Page last updated at 16:46 GMT, Tuesday, 14 November 2006

Traders to sell sums with a swede

By Marie Jackson
Education reporter, BBC News

Charlie Cook
Charlie Cook says people cannot count as well as they used to
Charlie Cook may have left school at 10 but his maths is better than most people's.

For 62 years he has run a fruit and veg stall in west London's Church Street market, and is rarely, if ever, out by a penny.

"Short-changing? I can't ever remember being accused of that. Anybody that is short-changing is not a good stall holder," says Charlie, now 80.

It is this mastery of mental arithmetic, a skill shared by his fellow traders, that has prompted the government to ask them to fly the flag for numeracy.

As part of this latest 25,000 drive to raise numeracy among adults, Charlie and his colleagues across England have been recruited to promote free local basic skills courses.

Ripe red tomatoes will now come packaged in paper bags printed with a helpline number and scratch cards will be served up alongside, asking customers if they can beat a market trader at maths.

Strike - 1
Deuce - 2
Carpet - 3
Rouf - 4
Jacks - 5
Cockle - 10
Score - 20
Monkey - 500

At the scheme's launch on Tuesday, skills minister Phil Hope made an enthusiastic stab at selling some of Charlie's leeks and parsnips and totting the prices up in his head.

But it did not take long before he abandoned his sales patter for an onion juggling act for the press and their cameras.

"I'm not the best at maths," says Mr Hope, who incidentally got a grade C at A-level maths.

But good numeracy skills are vital for life and work, he says.

"We were thinking hard about where people use maths. Shopping is the obvious place.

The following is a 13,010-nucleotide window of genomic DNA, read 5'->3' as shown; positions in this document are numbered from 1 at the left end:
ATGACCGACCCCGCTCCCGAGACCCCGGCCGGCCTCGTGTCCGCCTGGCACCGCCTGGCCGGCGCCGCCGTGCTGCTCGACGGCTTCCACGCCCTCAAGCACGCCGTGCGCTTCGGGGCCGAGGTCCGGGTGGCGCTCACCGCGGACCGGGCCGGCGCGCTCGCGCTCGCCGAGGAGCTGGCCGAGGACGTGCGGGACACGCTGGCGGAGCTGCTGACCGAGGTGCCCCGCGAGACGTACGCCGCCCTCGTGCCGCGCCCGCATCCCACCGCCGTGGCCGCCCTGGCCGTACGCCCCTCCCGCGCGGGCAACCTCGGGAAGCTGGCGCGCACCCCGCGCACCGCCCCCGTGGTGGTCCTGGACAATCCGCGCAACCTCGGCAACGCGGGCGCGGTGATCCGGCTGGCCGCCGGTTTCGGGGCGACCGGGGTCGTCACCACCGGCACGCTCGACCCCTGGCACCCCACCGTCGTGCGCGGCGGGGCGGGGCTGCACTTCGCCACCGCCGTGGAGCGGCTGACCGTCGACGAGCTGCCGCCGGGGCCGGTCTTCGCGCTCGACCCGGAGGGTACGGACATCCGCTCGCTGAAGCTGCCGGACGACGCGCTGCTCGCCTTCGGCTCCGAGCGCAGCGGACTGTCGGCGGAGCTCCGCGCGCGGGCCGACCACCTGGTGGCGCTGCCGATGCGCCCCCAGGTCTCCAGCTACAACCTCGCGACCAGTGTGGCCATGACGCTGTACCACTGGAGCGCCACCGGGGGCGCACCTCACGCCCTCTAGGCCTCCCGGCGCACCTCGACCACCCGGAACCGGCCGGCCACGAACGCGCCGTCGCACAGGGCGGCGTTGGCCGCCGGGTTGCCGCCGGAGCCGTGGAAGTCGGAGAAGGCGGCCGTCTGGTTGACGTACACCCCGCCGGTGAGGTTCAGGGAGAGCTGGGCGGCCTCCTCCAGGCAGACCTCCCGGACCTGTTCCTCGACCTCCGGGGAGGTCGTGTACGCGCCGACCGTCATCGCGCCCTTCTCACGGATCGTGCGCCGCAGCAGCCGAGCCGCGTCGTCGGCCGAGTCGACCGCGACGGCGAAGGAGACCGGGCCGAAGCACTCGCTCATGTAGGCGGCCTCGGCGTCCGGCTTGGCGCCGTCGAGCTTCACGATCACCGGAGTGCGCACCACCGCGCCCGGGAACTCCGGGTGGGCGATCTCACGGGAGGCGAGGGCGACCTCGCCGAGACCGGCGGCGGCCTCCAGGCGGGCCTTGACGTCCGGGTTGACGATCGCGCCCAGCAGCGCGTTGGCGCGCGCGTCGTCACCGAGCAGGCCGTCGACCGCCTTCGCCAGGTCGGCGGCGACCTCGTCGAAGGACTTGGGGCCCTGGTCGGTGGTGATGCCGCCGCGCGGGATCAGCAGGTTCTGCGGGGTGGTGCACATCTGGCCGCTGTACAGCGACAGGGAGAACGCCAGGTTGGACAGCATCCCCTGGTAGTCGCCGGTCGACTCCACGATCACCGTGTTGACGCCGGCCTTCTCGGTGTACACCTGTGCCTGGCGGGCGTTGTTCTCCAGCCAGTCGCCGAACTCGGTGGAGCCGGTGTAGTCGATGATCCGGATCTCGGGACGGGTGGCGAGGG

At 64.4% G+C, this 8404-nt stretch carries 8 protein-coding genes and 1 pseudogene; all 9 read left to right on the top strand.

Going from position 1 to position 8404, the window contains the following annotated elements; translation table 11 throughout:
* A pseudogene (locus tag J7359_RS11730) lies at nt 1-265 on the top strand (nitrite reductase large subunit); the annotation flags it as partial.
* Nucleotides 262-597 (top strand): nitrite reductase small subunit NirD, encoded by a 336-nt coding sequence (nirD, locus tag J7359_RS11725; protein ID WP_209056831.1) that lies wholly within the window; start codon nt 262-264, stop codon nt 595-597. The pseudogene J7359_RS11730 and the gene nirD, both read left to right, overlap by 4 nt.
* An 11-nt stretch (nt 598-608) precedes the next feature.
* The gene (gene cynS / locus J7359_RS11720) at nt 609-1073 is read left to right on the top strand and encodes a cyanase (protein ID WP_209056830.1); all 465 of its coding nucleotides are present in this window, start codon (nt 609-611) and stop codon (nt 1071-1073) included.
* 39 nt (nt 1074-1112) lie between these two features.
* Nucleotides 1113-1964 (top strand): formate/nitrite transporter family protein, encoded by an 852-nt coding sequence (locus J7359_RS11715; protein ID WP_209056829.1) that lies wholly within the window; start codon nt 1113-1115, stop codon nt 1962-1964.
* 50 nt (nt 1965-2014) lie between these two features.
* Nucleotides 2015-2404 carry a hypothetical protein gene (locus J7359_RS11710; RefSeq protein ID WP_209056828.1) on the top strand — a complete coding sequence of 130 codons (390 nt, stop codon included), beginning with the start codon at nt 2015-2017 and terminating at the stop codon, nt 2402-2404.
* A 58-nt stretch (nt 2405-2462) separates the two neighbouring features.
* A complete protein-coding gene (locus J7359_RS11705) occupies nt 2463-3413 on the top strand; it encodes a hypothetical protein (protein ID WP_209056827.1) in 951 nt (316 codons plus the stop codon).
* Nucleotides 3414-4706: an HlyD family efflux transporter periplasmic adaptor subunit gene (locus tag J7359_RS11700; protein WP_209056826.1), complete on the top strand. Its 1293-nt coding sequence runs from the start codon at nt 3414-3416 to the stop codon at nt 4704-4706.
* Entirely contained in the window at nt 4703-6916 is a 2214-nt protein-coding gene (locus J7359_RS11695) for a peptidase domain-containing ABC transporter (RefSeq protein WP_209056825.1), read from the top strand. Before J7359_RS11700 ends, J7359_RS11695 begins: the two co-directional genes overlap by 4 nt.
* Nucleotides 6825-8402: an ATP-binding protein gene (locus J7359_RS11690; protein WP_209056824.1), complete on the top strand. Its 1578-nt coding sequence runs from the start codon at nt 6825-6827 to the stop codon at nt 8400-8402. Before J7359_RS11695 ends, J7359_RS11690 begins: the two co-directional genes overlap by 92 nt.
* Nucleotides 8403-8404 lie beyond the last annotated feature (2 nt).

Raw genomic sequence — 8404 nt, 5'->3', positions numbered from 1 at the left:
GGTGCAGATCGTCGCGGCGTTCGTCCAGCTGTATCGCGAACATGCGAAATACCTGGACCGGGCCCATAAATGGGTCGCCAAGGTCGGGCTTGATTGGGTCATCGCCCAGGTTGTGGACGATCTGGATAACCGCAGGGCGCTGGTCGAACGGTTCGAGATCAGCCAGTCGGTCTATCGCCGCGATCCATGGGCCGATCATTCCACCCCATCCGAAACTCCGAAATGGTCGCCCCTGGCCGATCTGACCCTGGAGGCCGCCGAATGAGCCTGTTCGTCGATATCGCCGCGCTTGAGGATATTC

"Market traders have got mental arithmetic and traders meet many people who might want to brush up on their maths. We think it's a very good idea."

He said he was convinced the message would reach the right people.

Skills minister Phil Hope
Skills minister Phil Hope tests his own mental arithmetic

Across England, there are about 14.9 million people who lack the skills to pass a maths GCSE.

In 2001, the government launched the Get On scheme as part of its Skills for Life Strategy.

So far it appears to have been successful and is currently just 100,000 people short of hitting its 2007 target for 1.5 million adults to get a Skills for Life qualification.

By 2010, some 2.25 million are expected to have completed the qualification.

Gloria Vitry, of Westminster Adult Education Service based in Harrow, north-west London, is among those helping to equip some of the least skilled with the ability to budget and do basic calculations.

"We are trying to make the courses friendly, to give people the confidence to come along," she says.

0800 100 900

"The first step is to come for an assessment in literacy. After that we ask them if they may want to do numeracy and budgeting."

Until now, the college's only marketing tools had been a website and prospectuses.

Now with the help of Charlie and his colleagues, Ms Vitry is hoping to see an influx of students.

"The scheme is important," says Charlie.

"You see too many people who can't count. It's not just the older people. There's too many young people that can't count as well.

"It's not the case that anybody has an aversion to learning, it's just getting the opportunity. And now they have."

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